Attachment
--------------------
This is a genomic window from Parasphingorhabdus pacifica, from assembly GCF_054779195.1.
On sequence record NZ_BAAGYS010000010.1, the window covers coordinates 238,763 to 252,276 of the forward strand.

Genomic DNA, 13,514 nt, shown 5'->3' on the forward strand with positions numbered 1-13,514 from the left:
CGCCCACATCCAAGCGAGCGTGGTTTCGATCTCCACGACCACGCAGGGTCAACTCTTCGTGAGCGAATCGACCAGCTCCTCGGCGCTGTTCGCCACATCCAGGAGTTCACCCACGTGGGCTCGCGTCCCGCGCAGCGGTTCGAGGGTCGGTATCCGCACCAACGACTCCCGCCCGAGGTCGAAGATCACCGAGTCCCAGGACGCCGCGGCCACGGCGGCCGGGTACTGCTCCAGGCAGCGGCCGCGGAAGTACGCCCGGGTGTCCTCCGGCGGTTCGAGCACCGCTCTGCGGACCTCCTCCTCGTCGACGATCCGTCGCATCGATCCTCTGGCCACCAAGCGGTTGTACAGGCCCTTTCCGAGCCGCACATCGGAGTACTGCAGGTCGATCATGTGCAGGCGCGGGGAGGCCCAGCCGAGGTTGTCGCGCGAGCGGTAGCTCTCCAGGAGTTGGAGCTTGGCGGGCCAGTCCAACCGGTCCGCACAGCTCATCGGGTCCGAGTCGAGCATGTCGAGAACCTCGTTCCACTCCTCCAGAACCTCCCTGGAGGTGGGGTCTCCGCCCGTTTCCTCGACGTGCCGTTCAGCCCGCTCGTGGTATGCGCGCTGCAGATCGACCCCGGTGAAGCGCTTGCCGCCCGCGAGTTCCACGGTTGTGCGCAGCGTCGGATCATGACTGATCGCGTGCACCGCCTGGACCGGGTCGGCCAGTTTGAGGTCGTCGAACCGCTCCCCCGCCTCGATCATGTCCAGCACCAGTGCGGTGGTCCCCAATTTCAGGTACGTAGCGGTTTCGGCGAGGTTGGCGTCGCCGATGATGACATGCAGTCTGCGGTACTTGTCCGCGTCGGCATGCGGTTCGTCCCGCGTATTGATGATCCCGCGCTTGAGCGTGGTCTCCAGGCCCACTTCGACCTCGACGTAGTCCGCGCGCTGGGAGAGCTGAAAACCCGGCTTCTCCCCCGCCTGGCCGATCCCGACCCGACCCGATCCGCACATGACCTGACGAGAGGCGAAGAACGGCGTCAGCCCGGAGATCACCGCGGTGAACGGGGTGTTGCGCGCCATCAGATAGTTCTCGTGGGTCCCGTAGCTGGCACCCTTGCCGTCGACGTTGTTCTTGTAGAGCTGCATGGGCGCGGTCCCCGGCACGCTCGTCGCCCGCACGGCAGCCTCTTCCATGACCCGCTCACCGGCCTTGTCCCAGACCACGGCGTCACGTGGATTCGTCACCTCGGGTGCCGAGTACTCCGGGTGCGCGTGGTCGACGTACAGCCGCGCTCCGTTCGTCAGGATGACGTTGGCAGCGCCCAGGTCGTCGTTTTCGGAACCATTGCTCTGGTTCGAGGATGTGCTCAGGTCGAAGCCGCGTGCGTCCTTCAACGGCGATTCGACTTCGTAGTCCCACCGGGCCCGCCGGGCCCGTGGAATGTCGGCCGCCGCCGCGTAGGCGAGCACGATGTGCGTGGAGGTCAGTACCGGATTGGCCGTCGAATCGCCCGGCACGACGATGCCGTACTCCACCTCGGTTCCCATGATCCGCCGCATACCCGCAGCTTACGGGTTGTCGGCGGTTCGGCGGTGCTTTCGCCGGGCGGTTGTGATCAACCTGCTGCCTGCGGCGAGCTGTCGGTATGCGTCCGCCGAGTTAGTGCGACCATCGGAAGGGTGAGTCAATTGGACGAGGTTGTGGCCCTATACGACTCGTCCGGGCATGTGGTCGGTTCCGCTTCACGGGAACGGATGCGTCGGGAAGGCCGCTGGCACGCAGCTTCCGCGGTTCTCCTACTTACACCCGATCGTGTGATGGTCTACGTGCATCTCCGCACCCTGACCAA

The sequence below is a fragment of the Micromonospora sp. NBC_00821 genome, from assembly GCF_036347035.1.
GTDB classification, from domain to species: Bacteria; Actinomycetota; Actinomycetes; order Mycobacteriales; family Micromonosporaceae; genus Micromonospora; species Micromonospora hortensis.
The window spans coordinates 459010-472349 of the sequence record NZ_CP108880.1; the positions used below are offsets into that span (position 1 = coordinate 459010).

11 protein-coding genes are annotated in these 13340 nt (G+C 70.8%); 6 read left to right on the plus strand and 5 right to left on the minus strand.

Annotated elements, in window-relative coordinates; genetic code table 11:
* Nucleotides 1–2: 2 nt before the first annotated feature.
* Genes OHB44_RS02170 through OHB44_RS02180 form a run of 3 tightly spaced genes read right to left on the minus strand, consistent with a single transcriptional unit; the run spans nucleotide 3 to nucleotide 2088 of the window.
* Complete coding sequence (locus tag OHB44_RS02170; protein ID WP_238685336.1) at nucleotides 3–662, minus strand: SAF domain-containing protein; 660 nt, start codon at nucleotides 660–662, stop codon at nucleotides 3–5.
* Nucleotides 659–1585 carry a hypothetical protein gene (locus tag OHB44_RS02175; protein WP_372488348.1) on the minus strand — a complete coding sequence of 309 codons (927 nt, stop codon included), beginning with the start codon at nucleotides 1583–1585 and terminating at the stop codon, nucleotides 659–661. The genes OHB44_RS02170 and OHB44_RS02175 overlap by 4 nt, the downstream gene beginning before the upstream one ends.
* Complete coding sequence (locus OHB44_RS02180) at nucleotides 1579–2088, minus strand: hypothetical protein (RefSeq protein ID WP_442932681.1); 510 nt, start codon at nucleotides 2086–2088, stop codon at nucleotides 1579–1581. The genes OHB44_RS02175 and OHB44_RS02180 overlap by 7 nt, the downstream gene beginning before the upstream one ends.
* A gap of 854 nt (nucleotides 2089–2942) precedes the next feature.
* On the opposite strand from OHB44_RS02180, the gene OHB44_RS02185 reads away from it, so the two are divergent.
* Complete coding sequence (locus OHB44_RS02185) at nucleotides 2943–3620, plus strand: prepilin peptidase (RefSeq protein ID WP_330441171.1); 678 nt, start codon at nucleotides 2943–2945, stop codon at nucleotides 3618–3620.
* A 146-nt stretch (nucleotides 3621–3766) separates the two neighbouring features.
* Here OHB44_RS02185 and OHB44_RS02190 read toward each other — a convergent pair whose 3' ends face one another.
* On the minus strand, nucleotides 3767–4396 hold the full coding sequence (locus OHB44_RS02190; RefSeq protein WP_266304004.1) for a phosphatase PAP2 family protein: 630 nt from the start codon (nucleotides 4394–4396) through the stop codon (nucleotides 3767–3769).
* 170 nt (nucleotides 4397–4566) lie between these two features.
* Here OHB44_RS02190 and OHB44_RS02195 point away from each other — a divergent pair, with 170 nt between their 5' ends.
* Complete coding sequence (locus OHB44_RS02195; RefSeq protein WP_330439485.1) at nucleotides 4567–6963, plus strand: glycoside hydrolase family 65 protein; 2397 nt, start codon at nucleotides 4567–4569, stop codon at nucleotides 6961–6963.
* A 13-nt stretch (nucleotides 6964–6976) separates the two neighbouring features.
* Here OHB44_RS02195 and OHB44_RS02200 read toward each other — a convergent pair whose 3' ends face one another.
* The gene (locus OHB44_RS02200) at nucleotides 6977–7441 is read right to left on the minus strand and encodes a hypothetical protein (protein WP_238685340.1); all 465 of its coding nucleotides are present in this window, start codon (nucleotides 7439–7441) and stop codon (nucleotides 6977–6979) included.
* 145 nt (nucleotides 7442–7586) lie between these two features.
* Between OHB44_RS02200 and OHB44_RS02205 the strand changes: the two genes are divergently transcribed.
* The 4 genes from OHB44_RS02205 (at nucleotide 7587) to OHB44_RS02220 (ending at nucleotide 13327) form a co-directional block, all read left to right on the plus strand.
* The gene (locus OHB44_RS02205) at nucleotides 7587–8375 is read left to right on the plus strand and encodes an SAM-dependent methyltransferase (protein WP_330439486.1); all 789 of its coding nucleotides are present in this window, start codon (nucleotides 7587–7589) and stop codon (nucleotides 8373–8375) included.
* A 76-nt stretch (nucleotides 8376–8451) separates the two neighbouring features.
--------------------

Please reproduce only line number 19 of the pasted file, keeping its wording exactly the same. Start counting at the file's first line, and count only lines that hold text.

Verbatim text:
* Here OHB44_RS02185 and OHB44_RS02190 read toward each other — a convergent pair whose 3' ends face one another.